Whenever Dr. Grape Pairings and I want to celebrate and go out for a meal, we tend to go for sushi. We go all out with our orders, choosing a little bit of this and a little bit of that. Dr. Grape Pairings prefers the rolls, where as I go for the nigiri/sashimi meals. When Dr. Grape Pairings and I celebrate, we usually go to Tachibana in McLean, Virginia, but more on that later.
Sushi can be a tricky food to pair with alcohol. There are so many different sauces in the different rolls, from spicy mayo to soy sauce to sesame seed oil. The fish can be fatty and flavorful (like tuna), or lean and flavorless (like yellowtail). What should you pair with your sushi?
When eating sushi, there are three drinks that I would recommend to accompany your meal. If you like beer, order a Japanese one. Mr. Grape Pairings usually goes for Sapporo or Kirin Ichiban. He enjoys how the body and foam of the beer goes with many different heavier sauces that you find in sushi rolls, such as spicy mayo.
If you prefer wine, you have two options. The first is sake. Sake is a rice wine that is fermented more like a beer than a wine. It can be served cold or warm. It has an interesting, umami flavor that you also get in soy sauce. The flavor is also very earthy fresh, with flavors like grass, cedar, and rose. While the taste of sake is smooth, it goes down like a shot, where it has a nice but slight burning sensation going down your throat. This is not due to the alcohol level (there is about 15% alcohol), but the acidity. To me, sake pairs best with nigiri or sashimi. Those earthy flavors are heightened by the freshness of the fish and not lost in the sauces or other ingredients of a roll.
If you don’t like sake or have not tried it yet, you can’t go wrong with pretty much any white wine. Champagne or any sparkling wine is a great choice for sashimi or nigiri. It is flavorful enough to be eaten with fattier fish, but also delicate enough to enhance lighter, less flavorful fish. On top of all that, bubbles are fun! White wines, such as Riesling, Grüner Veltliner, or Gewürztraminer are great pairings for rolls, as they go with the fish as well as the avocado, vegetables, and sauces inside the roll.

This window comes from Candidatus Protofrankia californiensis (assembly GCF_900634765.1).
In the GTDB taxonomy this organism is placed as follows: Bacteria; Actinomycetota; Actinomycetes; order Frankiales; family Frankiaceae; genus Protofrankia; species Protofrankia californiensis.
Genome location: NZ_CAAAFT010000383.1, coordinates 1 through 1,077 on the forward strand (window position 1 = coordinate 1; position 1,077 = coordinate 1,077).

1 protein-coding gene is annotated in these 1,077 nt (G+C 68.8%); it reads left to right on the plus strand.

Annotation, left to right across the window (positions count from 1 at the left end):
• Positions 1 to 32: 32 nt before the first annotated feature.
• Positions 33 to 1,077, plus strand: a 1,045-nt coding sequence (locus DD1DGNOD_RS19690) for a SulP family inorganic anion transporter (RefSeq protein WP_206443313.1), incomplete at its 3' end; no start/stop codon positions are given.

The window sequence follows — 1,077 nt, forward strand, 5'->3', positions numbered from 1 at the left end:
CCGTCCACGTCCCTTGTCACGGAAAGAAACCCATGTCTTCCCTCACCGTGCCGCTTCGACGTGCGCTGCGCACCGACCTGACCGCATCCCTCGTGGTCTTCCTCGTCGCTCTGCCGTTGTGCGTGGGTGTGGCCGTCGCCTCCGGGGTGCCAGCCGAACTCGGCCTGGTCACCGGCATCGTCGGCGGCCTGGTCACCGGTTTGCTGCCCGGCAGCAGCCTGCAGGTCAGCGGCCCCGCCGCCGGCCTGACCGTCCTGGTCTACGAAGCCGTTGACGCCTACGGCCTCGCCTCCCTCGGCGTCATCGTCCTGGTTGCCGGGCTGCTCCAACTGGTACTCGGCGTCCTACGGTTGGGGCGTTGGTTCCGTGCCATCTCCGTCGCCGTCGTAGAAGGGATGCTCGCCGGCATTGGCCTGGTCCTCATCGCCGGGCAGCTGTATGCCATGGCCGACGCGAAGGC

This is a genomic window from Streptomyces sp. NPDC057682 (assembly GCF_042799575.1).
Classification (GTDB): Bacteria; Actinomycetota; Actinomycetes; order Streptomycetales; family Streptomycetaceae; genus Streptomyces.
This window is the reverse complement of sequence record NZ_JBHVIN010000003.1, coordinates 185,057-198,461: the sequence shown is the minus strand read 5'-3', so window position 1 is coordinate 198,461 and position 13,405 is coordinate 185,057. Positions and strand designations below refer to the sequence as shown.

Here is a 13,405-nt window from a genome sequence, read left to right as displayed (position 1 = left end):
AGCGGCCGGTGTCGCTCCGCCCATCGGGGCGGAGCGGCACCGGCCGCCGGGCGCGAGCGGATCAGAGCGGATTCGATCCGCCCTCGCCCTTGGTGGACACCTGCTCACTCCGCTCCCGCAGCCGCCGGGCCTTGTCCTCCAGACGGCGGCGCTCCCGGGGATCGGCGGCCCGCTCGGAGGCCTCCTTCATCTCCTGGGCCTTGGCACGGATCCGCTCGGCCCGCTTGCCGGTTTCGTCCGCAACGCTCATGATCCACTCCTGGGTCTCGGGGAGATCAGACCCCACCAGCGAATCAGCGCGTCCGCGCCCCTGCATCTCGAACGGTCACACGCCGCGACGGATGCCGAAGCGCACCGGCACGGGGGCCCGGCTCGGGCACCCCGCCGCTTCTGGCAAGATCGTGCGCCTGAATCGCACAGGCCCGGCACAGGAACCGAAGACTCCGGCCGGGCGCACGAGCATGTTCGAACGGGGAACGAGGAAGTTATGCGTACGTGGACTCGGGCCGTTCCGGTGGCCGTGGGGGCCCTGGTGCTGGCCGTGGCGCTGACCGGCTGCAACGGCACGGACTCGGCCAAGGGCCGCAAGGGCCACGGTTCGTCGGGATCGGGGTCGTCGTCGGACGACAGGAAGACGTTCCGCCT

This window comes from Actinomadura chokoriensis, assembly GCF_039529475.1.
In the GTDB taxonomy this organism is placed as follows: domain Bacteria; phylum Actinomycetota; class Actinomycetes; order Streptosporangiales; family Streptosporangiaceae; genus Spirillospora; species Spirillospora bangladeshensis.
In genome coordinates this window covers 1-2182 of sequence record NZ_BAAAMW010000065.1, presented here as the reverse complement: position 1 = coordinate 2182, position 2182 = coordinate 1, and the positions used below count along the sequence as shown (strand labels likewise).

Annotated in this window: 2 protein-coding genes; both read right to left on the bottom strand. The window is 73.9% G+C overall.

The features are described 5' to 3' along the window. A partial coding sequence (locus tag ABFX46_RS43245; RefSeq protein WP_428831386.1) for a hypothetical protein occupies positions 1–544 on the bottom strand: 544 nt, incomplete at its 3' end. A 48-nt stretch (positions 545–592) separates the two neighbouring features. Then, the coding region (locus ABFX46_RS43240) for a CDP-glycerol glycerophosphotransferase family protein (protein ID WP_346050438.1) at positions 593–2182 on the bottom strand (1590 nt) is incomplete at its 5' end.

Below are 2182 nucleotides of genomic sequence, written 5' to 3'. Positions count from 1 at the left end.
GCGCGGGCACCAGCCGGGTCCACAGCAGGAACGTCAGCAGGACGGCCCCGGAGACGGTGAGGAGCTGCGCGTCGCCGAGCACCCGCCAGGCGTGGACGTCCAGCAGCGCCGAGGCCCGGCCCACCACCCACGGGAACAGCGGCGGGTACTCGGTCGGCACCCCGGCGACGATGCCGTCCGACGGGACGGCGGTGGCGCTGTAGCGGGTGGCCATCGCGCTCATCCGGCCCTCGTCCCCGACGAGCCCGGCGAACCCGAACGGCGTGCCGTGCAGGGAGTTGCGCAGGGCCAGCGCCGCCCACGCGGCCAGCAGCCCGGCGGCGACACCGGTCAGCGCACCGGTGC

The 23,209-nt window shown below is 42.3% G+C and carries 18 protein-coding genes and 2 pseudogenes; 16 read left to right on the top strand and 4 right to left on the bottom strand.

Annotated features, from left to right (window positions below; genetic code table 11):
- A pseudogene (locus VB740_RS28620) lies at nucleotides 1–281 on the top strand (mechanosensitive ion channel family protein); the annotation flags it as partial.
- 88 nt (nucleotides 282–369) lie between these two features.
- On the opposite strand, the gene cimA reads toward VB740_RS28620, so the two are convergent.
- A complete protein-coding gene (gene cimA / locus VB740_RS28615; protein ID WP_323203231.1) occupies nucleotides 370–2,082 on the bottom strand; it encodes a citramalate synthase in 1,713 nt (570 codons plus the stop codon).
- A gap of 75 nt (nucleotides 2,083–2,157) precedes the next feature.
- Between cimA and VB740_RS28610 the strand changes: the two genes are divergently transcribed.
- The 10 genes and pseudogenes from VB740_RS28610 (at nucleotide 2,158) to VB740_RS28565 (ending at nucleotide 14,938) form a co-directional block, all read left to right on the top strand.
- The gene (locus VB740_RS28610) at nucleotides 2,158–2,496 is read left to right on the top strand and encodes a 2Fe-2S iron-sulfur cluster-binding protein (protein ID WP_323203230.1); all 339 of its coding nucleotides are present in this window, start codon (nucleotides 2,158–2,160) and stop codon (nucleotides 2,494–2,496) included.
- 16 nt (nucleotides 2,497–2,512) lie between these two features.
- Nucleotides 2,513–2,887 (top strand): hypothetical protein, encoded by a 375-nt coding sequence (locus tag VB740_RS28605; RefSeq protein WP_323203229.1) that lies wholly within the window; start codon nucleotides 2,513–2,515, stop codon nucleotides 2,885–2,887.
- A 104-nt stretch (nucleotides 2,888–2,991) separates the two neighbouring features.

Tachibana is a sushi bar and Japanese restaurant in McLean, VA. They are known for their fresh sushi and their overall delicious Japanese food. They are somewhat pricy, but the food is quality and top notch. Tachibana’s menu is extensive, with classic rolls that you would find at most Sushi restaurants (like a Spicy Tuna Roll), but they also have creative rolls such as the Natto Maki Roll (fermented soybeans).
I almost always order the Chirashi Bowl when I go out for sushi. Chirashi Bowls include cuts of a variety of raw fish on top of a bed of sushi rice. Usually there is a shrimp tail and three cuts each of salmon, tuna, yellowtail, mackerel, and crab sticks. The chef may include other cuts of fish of which there may be excess, but it is always fresh. I also order the warm house sake to go with my Chirashi because I feel like I get the fullest flavor out of the fish. I always leave Tachibana feeling light and refreshed, and know that I enjoyed a wonderful, healthy, celebratory dinner.
Questions for you:
- Do you like sushi?
- What do you usually drink with sushi?
- When you celebrate, is there one cuisine/meal that you tend to have?